When I was 10 years old, my brothers and I went to spend the weekend with my parent's friends, the Worthingtons. Mr. Worthington, knowing I was a voracious reader, gave me a paper grocery sack full of pulp science fiction from the 1960s. The funny thing is I don't remember much about the books I read that weekend, except that I enjoyed them immensely. What I most remember is the ad for H. Beam Piper's Fuzzy Sapiens which was in the back of one of the books. The Fuzzies looked so cute, that I just had to find the book!!
Unfortunately for me, Fuzzy Sapiens was published in 1964, 3 years before I was born, and although classified at the time in the same genre as The Hobbit, never took on the same cult status as Tolkien's highly successful start of the Middle Earth saga. So for 35 years, my yearning for Fuzzies was limited to my dreams.
Then, last November, I was visiting Art at school in Oregon and we stopped at a used bookstore to peruse the aisles. I am a huge Kindle fan, but there is still much to be said for a good and worn used book. The musty smell, the notes in the margins, the browning or yellowing of the dog-eared pages - all of these indicators give me some idea of how much the previous owner (or owners) enjoyed the book.
Anyway, as I wandered the science fiction section (my favorite), what popped out at me but the entire Fuzzy trilogy!!! I didn't even know there was a trilogy. Little Fuzzy is the first book and the one I read for this review.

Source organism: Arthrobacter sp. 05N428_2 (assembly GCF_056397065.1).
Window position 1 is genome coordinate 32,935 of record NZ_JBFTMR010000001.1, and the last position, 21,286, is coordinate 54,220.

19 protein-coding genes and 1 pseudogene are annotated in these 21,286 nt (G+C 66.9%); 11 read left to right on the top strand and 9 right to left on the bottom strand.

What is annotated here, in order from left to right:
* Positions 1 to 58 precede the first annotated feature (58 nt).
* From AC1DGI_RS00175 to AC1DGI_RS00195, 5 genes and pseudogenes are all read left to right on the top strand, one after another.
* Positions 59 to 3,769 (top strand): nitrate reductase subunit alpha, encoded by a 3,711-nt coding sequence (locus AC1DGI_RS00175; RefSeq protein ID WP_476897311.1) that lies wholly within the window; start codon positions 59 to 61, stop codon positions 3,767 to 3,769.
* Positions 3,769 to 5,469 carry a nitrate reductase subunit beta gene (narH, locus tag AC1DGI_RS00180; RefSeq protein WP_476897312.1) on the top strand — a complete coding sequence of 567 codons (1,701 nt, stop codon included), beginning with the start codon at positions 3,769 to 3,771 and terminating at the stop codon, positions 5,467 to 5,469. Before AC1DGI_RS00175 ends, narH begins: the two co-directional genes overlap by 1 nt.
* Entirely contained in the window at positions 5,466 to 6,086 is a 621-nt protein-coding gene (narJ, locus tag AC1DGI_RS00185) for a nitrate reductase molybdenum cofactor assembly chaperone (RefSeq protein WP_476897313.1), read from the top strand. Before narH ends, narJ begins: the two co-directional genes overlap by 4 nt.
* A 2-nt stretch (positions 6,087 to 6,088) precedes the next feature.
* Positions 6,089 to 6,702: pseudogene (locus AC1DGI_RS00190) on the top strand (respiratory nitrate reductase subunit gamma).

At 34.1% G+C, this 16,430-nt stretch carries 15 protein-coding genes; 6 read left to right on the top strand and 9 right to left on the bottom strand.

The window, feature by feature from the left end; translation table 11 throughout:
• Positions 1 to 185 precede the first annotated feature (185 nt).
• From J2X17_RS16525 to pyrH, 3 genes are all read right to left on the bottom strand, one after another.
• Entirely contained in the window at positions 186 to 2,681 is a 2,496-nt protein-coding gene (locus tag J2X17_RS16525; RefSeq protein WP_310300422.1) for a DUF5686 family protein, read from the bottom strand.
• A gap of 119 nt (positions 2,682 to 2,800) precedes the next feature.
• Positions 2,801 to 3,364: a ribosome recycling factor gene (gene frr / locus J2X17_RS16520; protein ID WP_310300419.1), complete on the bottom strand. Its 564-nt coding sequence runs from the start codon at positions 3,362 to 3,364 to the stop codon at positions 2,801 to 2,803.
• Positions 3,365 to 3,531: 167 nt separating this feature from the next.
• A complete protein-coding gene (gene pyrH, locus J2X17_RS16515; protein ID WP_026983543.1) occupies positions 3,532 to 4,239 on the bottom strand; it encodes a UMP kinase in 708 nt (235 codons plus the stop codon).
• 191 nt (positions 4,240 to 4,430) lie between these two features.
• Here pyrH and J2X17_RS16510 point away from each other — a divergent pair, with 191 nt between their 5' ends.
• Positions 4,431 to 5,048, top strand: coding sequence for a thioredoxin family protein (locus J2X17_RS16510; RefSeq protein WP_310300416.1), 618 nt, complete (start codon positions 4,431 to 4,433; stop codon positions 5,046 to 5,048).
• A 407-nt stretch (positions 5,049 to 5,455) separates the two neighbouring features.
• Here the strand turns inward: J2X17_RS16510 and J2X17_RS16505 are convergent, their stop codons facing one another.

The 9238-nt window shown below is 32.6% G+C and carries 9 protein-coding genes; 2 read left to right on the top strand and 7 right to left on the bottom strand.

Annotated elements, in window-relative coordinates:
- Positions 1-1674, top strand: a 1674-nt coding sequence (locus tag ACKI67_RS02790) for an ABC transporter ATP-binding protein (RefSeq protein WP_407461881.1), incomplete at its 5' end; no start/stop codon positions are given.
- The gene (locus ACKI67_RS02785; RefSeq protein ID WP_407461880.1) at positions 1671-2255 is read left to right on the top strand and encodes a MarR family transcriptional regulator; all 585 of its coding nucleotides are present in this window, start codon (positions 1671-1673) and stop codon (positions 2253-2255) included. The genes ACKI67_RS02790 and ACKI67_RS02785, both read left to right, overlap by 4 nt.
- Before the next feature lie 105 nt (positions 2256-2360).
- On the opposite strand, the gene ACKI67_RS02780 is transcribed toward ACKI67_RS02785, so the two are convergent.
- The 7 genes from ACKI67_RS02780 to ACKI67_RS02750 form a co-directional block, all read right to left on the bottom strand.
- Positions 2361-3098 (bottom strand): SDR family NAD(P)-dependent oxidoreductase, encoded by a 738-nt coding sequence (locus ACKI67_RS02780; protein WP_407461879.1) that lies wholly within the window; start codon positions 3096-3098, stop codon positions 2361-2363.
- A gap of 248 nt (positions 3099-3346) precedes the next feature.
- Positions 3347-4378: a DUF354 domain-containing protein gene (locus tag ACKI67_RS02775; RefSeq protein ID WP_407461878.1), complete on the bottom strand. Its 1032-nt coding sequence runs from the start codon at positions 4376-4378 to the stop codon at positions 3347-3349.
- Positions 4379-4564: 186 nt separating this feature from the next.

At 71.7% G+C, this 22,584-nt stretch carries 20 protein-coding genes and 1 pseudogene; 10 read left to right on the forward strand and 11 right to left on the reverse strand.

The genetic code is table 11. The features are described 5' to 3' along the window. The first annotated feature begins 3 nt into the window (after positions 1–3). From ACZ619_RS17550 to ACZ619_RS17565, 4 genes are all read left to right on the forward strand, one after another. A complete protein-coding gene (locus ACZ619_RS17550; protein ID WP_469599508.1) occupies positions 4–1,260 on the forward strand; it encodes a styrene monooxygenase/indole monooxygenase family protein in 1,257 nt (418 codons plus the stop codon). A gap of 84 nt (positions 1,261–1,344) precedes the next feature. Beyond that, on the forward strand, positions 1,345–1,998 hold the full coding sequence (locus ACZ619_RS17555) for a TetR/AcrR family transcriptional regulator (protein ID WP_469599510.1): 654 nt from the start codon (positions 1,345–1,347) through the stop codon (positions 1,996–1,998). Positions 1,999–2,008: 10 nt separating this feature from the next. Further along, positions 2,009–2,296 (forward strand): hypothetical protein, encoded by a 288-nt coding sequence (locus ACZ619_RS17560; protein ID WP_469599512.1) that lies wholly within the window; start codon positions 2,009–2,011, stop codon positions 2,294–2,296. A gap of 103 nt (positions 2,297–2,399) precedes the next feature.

Parts of this book were very pulpy and fun, like watching the original Star Trek and wondering how they could have such "advanced" technology but no one had invented seatbelts? In Fuzzy Sapiens all video data is transmitted by super fast reel to reel tape. Seriously? How many of my readers even remember reel to reel tapes? Yeah, that's what I thought.
The best part of this book is Jack Holloway, the crusty old prospector who takes to "his" Fuzzies, the way that Grandfather took to Heidi. The Fuzzies are cute and cuddly and not at all Gremlin-like. The majority of the story revolves around whether or not the Fuzzies can be classified as sapient beings or "people". There is a definite tinge of xenophobia in this book, as even those who believe the Fuzzies can think and reason tend to treat the little people more like pets or small children than peers. Since this book was written in 1962, I give the author some credit for his forward thinking and excuse his lack of prescience in civil rights.